Posted on Thursday, May 7th, 2009 by Peter Sciretta
20th Century Fox has released the final download number for the leaked workprint version of X-Men Origins: Wolverine, and according to THR it turns out to be four times greater than previous estimates. Wolverine has been downloaded an estimated 4 million times according to Fox. But truth be told, Wolverine wasn’t even the top downloaded movie on the internet the week after it hit torrent sites.
With last year’s average ticket price of $7.18, this equates to $28.7 million dollars! But did Fox really lose $29 million dollars due to piracy? The film made a whopping $85 million in its opening weekend, but Fox believes it could have cracked the $100 million mark if it weren’t for the leaked workprint. I call bullshit.
First of all, many of the people who downloaded the workprint weren’t planning on seeing the movie anyways. They downloaded the film because it was available. Many others actually downloaded the film and paid for a ticket to see the finished version on the big screen.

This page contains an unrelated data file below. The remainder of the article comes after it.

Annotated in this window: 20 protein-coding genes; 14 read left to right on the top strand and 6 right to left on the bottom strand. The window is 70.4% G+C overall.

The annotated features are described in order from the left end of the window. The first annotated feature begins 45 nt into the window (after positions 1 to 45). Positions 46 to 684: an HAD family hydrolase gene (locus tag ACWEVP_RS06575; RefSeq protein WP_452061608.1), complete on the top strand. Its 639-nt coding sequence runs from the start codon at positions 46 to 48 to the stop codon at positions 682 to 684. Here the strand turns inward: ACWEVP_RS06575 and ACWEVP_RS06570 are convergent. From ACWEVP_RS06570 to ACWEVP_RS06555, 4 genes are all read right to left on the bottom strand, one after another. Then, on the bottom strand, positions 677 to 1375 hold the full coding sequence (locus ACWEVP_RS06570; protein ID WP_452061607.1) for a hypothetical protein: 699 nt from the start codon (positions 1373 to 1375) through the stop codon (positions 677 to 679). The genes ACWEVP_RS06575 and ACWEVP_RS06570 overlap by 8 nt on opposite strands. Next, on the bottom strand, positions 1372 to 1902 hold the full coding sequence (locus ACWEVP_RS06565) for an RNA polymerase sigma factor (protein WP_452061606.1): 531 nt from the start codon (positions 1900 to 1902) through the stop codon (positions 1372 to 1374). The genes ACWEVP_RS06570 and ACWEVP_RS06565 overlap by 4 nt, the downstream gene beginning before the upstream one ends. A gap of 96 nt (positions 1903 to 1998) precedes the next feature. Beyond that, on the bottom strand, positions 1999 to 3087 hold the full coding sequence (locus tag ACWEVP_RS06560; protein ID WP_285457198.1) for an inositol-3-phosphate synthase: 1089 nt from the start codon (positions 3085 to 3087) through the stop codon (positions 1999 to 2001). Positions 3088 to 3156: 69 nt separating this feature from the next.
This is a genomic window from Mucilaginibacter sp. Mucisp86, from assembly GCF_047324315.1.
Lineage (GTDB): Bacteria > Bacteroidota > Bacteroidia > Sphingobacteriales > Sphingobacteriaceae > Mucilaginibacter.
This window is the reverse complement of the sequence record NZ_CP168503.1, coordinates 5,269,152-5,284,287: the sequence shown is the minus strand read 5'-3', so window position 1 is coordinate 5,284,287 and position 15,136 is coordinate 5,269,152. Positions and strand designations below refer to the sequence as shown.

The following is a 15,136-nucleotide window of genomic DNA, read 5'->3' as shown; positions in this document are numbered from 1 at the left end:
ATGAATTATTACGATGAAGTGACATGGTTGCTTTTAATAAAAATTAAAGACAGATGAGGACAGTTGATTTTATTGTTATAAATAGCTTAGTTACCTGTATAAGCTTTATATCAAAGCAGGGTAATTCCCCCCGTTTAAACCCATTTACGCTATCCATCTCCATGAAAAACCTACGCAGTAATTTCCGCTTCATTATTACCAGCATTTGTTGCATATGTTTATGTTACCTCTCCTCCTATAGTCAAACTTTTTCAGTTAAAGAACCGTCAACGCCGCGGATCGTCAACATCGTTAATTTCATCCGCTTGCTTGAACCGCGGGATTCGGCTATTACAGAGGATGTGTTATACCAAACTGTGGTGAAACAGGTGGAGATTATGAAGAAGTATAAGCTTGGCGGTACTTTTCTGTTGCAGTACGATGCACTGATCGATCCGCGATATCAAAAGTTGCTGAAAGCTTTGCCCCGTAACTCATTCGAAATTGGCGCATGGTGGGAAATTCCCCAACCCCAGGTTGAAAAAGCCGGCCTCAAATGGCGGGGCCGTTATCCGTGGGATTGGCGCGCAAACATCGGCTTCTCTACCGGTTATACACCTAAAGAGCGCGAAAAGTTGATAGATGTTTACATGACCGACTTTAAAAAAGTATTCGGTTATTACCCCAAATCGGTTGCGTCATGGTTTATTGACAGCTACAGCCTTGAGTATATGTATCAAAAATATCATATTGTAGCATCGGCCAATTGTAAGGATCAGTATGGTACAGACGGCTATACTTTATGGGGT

And let’s not forget the group of people that just don’t see films in theaters anymore. I call them the downloaders. They just wait until a copy of the film hits the torrent sites on opening weekend (usually a “cam” copy). That audience never planned to buy a ticket in the first place. And while you might be able to blame piracy for the loss of potential ticket sales from that crowd, you certainly can’t blame the leaked workprint.
So how much did the leak of the film affect the box office? Who knows. Other could argue that the leak provided an extra storm of publicity in worldwide news publications and television shows. It may have created word of mouth buzz from those who did download the movie. The leak could have accounted for more people seeing the film on the big screen than otherwise would have. Of course, I don’t have any facts or figures to support this theory.
But the bottom line is, it isn’t likely that the leaked workprint cost Fox $29 million in ticket sales. I’d love to see a study that would zero in on a more logical number.